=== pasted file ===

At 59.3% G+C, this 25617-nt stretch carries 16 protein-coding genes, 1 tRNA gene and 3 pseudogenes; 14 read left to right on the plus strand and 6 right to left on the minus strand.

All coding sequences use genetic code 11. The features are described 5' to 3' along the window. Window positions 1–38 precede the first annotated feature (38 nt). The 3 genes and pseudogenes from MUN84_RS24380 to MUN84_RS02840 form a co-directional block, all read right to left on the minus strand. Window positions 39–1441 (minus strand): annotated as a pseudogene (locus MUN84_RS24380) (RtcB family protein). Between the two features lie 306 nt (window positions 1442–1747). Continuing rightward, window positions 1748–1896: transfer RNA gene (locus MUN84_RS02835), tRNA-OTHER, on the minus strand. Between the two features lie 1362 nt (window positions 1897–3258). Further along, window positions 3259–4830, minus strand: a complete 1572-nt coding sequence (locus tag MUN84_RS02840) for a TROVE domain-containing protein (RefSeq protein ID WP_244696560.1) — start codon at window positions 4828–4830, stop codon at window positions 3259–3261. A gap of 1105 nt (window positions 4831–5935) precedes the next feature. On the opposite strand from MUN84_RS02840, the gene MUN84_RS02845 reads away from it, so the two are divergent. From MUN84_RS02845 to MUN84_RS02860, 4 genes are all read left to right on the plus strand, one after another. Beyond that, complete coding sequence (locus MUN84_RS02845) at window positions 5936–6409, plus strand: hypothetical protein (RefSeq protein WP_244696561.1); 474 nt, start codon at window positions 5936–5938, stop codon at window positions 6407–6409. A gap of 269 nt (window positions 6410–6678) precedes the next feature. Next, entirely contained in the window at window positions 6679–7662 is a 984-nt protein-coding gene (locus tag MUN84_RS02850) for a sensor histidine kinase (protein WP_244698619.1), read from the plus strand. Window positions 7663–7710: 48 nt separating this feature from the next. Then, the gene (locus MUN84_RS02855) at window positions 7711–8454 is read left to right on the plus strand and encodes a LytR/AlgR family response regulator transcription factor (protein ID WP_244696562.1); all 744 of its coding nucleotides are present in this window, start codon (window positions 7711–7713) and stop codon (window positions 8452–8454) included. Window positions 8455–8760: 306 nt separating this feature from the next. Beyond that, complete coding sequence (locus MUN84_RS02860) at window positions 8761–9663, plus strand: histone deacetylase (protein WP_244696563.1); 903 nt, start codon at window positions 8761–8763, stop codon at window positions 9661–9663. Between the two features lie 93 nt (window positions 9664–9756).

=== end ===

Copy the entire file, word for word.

At 59.3% G+C, this 25617-nt stretch carries 16 protein-coding genes, 1 tRNA gene and 3 pseudogenes; 14 read left to right on the plus strand and 6 right to left on the minus strand.

All coding sequences use genetic code 11. The features are described 5' to 3' along the window. Window positions 1–38 precede the first annotated feature (38 nt). The 3 genes and pseudogenes from MUN84_RS24380 to MUN84_RS02840 form a co-directional block, all read right to left on the minus strand. Window positions 39–1441 (minus strand): annotated as a pseudogene (locus MUN84_RS24380) (RtcB family protein). Between the two features lie 306 nt (window positions 1442–1747). Continuing rightward, window positions 1748–1896: transfer RNA gene (locus MUN84_RS02835), tRNA-OTHER, on the minus strand. Between the two features lie 1362 nt (window positions 1897–3258). Further along, window positions 3259–4830, minus strand: a complete 1572-nt coding sequence (locus tag MUN84_RS02840) for a TROVE domain-containing protein (RefSeq protein ID WP_244696560.1) — start codon at window positions 4828–4830, stop codon at window positions 3259–3261. A gap of 1105 nt (window positions 4831–5935) precedes the next feature. On the opposite strand from MUN84_RS02840, the gene MUN84_RS02845 reads away from it, so the two are divergent. From MUN84_RS02845 to MUN84_RS02860, 4 genes are all read left to right on the plus strand, one after another. Beyond that, complete coding sequence (locus MUN84_RS02845) at window positions 5936–6409, plus strand: hypothetical protein (RefSeq protein WP_244696561.1); 474 nt, start codon at window positions 5936–5938, stop codon at window positions 6407–6409. A gap of 269 nt (window positions 6410–6678) precedes the next feature. Next, entirely contained in the window at window positions 6679–7662 is a 984-nt protein-coding gene (locus tag MUN84_RS02850) for a sensor histidine kinase (protein WP_244698619.1), read from the plus strand. Window positions 7663–7710: 48 nt separating this feature from the next. Then, the gene (locus MUN84_RS02855) at window positions 7711–8454 is read left to right on the plus strand and encodes a LytR/AlgR family response regulator transcription factor (protein ID WP_244696562.1); all 744 of its coding nucleotides are present in this window, start codon (window positions 7711–7713) and stop codon (window positions 8452–8454) included. Window positions 8455–8760: 306 nt separating this feature from the next. Beyond that, complete coding sequence (locus MUN84_RS02860) at window positions 8761–9663, plus strand: histone deacetylase (protein WP_244696563.1); 903 nt, start codon at window positions 8761–8763, stop codon at window positions 9661–9663. Between the two features lie 93 nt (window positions 9664–9756).